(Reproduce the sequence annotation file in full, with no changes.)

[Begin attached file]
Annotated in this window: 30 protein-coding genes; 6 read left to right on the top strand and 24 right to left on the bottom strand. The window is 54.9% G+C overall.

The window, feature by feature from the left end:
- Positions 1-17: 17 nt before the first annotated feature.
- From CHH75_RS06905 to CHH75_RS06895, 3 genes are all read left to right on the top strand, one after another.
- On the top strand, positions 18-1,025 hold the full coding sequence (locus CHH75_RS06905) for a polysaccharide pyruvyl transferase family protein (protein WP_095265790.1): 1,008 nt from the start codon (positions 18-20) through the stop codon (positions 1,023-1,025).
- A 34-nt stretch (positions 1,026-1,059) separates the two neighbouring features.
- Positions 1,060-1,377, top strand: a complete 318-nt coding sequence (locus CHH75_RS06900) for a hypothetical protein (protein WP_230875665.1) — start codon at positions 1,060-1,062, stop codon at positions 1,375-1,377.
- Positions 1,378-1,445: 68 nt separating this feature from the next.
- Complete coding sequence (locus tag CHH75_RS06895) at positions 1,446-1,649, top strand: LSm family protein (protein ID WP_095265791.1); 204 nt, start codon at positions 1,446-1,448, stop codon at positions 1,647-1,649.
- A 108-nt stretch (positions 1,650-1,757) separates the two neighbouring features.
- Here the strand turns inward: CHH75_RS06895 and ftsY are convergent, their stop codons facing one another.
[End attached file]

Annotated in this window: 30 protein-coding genes; 6 read left to right on the top strand and 24 right to left on the bottom strand. The window is 54.9% G+C overall.

The window, feature by feature from the left end:
- Positions 1-17: 17 nt before the first annotated feature.
- From CHH75_RS06905 to CHH75_RS06895, 3 genes are all read left to right on the top strand, one after another.
- On the top strand, positions 18-1,025 hold the full coding sequence (locus CHH75_RS06905) for a polysaccharide pyruvyl transferase family protein (protein WP_095265790.1): 1,008 nt from the start codon (positions 18-20) through the stop codon (positions 1,023-1,025).
- A 34-nt stretch (positions 1,026-1,059) separates the two neighbouring features.
- Positions 1,060-1,377, top strand: a complete 318-nt coding sequence (locus CHH75_RS06900) for a hypothetical protein (protein WP_230875665.1) — start codon at positions 1,060-1,062, stop codon at positions 1,375-1,377.
- Positions 1,378-1,445: 68 nt separating this feature from the next.
- Complete coding sequence (locus tag CHH75_RS06895) at positions 1,446-1,649, top strand: LSm family protein (protein ID WP_095265791.1); 204 nt, start codon at positions 1,446-1,448, stop codon at positions 1,647-1,649.
- A 108-nt stretch (positions 1,650-1,757) separates the two neighbouring features.
- Here the strand turns inward: CHH75_RS06895 and ftsY are convergent, their stop codons facing one another.